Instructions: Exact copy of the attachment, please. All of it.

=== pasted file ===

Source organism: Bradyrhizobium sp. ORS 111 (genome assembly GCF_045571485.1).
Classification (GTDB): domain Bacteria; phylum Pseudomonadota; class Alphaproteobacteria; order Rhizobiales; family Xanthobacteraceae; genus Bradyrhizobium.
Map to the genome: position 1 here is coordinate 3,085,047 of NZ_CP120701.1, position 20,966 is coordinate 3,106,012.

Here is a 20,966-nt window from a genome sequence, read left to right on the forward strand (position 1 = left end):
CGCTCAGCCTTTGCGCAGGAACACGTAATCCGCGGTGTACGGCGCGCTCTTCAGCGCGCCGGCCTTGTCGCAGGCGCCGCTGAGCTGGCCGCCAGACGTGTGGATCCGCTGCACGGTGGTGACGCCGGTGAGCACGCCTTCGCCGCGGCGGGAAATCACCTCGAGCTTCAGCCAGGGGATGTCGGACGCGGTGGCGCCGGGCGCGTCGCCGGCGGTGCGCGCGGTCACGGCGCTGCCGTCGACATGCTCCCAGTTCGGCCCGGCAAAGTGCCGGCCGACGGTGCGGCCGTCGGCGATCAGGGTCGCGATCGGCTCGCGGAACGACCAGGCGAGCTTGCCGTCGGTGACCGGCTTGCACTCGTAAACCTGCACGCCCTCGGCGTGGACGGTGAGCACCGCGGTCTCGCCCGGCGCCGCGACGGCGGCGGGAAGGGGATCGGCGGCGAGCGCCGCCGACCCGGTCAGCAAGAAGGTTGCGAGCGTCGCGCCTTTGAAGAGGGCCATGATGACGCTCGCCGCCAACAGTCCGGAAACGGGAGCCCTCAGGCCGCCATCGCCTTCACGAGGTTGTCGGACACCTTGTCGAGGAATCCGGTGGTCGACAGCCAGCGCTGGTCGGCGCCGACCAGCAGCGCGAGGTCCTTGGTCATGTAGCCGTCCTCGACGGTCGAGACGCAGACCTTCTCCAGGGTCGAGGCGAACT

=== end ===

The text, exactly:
Source organism: Bradyrhizobium sp. ORS 111 (genome assembly GCF_045571485.1).
Classification (GTDB): domain Bacteria; phylum Pseudomonadota; class Alphaproteobacteria; order Rhizobiales; family Xanthobacteraceae; genus Bradyrhizobium.
Map to the genome: position 1 here is coordinate 3,085,047 of NZ_CP120701.1, position 20,966 is coordinate 3,106,012.

Here is a 20,966-nt window from a genome sequence, read left to right on the forward strand (position 1 = left end):
CGCTCAGCCTTTGCGCAGGAACACGTAATCCGCGGTGTACGGCGCGCTCTTCAGCGCGCCGGCCTTGTCGCAGGCGCCGCTGAGCTGGCCGCCAGACGTGTGGATCCGCTGCACGGTGGTGACGCCGGTGAGCACGCCTTCGCCGCGGCGGGAAATCACCTCGAGCTTCAGCCAGGGGATGTCGGACGCGGTGGCGCCGGGCGCGTCGCCGGCGGTGCGCGCGGTCACGGCGCTGCCGTCGACATGCTCCCAGTTCGGCCCGGCAAAGTGCCGGCCGACGGTGCGGCCGTCGGCGATCAGGGTCGCGATCGGCTCGCGGAACGACCAGGCGAGCTTGCCGTCGGTGACCGGCTTGCACTCGTAAACCTGCACGCCCTCGGCGTGGACGGTGAGCACCGCGGTCTCGCCCGGCGCCGCGACGGCGGCGGGAAGGGGATCGGCGGCGAGCGCCGCCGACCCGGTCAGCAAGAAGGTTGCGAGCGTCGCGCCTTTGAAGAGGGCCATGATGACGCTCGCCGCCAACAGTCCGGAAACGGGAGCCCTCAGGCCGCCATCGCCTTCACGAGGTTGTCGGACACCTTGTCGAGGAATCCGGTGGTCGACAGCCAGCGCTGGTCGGCGCCGACCAGCAGCGCGAGGTCCTTGGTCATGTAGCCGTCCTCGACGGTCGAGACGCAGACCTTCTCCAGGGTCGAGGCGAACT